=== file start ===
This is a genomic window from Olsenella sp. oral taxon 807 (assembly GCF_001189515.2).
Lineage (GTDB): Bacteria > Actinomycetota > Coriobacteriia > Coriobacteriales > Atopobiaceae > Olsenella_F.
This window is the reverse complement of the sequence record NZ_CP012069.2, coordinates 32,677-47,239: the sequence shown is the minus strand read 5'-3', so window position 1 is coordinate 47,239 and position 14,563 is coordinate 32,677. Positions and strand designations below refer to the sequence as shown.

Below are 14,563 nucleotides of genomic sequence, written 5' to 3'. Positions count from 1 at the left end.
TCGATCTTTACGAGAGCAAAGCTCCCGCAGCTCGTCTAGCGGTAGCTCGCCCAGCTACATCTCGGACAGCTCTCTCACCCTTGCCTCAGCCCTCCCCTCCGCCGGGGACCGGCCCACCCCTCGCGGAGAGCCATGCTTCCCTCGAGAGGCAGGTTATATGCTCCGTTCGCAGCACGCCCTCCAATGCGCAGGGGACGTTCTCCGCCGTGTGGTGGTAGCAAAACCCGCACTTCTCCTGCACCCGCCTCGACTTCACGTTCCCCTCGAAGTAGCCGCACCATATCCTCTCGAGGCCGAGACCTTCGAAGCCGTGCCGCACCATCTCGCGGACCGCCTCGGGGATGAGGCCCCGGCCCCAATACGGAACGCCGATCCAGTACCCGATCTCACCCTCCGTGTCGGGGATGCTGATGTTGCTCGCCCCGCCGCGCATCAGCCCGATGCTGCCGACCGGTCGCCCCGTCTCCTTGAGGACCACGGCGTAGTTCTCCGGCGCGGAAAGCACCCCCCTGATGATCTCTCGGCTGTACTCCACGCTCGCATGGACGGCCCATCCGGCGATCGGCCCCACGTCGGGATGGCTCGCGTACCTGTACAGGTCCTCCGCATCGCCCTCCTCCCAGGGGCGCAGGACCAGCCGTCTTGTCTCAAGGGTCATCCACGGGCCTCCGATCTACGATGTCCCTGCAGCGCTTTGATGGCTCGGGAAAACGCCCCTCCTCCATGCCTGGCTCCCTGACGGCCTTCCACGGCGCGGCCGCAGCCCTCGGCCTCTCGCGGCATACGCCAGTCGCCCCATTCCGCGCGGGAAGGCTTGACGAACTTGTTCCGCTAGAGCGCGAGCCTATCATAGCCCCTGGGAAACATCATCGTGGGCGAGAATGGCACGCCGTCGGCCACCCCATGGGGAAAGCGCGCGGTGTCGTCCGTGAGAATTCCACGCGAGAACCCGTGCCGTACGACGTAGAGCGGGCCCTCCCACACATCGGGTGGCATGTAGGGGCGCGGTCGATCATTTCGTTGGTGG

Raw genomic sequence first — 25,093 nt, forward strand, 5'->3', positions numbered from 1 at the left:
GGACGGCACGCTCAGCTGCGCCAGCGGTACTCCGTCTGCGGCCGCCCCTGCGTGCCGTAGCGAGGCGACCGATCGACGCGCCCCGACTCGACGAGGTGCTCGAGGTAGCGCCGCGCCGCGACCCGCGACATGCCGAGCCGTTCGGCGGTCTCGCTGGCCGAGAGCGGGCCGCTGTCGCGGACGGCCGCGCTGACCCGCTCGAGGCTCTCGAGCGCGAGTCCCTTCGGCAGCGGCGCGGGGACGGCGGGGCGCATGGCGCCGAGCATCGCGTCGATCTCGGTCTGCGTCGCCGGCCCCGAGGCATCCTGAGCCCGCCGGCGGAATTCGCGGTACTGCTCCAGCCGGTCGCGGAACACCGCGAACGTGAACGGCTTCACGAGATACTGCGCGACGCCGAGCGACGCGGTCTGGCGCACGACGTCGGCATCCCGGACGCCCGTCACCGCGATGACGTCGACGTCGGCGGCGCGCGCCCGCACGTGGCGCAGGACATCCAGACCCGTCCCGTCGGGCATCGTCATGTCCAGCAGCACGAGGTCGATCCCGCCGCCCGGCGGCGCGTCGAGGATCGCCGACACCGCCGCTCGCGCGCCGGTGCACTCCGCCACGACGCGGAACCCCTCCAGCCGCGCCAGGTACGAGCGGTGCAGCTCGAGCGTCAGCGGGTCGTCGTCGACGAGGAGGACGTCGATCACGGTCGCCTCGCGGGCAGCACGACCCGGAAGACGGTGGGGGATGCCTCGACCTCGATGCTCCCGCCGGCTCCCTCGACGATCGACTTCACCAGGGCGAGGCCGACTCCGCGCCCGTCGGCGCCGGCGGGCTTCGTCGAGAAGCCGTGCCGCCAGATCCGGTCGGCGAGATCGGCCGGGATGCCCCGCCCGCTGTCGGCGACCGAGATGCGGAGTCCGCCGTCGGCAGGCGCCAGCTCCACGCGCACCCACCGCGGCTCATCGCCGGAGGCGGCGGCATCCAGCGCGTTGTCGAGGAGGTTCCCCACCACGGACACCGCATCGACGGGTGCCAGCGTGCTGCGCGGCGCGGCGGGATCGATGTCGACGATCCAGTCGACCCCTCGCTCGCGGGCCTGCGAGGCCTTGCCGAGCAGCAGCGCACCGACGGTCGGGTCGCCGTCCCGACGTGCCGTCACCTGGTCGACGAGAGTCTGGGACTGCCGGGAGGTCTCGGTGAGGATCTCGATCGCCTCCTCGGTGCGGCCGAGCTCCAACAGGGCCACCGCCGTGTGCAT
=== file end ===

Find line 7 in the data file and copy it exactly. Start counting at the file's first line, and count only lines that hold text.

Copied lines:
GGACGGCACGCTCAGCTGCGCCAGCGGTACTCCGTCTGCGGCCGCCCCTGCGTGCCGTAGCGAGGCGACCGATCGACGCGCCCCGACTCGACGAGGTGCTCGAGGTAGCGCCGCGCCGCGACCCGCGACATGCCGAGCCGTTCGGCGGTCTCGCTGGCCGAGAGCGGGCCGCTGTCGCGGACGGCCGCGCTGACCCGCTCGAGGCTCTCGAGCGCGAGTCCCTTCGGCAGCGGCGCGGGGACGGCGGGGCGCATGGCGCCGAGCATCGCGTCGATCTCGGTCTGCGTCGCCGGCCCCGAGGCATCCTGAGCCCGCCGGCGGAATTCGCGGTACTGCTCCAGCCGGTCGCGGAACACCGCGAACGTGAACGGCTTCACGAGATACTGCGCGACGCCGAGCGACGCGGTCTGGCGCACGACGTCGGCATCCCGGACGCCCGTCACCGCGATGACGTCGACGTCGGCGGCGCGCGCCCGCACGTGGCGCAGGACATCCAGACCCGTCCCGTCGGGCATCGTCATGTCCAGCAGCACGAGGTCGATCCCGCCGCCCGGCGGCGCGTCGAGGATCGCCGACACCGCCGCTCGCGCGCCGGTGCACTCCGCCACGACGCGGAACCCCTCCAGCCGCGCCAGGTACGAGCGGTGCAGCTCGAGCGTCAGCGGGTCGTCGTCGACGAGGAGGACGTCGATCACGGTCGCCTCGCGGGCAGCACGACCCGGAAGACGGTGGGGGATGCCTCGACCTCGATGCTCCCGCCGGCTCCCTCGACGATCGACTTCACCAGGGCGAGGCCGACTCCGCGCCCGTCGGCGCCGGCGGGCTTCGTCGAGAAGCCGTGCCGCCAGATCCGGTCGGCGAGATCGGCCGGGATGCCCCGCCCGCTGTCGGCGACCGAGATGCGGAGTCCGCCGTCGGCAGGCGCCAGCTCCACGCGCACCCACCGCGGCTCATCGCCGGAGGCGGCGGCATCCAGCGCGTTGTCGAGGAGGTTCCCCACCACGGACACCGCATCGACGGGTGCCAGCGTGCTGCGCGGCGCGGCGGGATCGATGTCGACGATCCAGTCGACCCCTCGCTCGCGGGCCTGCGAGGCCTTGCCGAGCAGCAGCGCACCGACGGTCGGGTCGCCGTCCCGACGTGCCGTCACCTGGTCGACGAGAGTCTGGGACTGCCGGGAGGTCTCGGTGAGGATCTCGATCGCCTCCTCGGTGCGGCCGAGCTCCAACAGGGCCACCGCCGTGTGCAT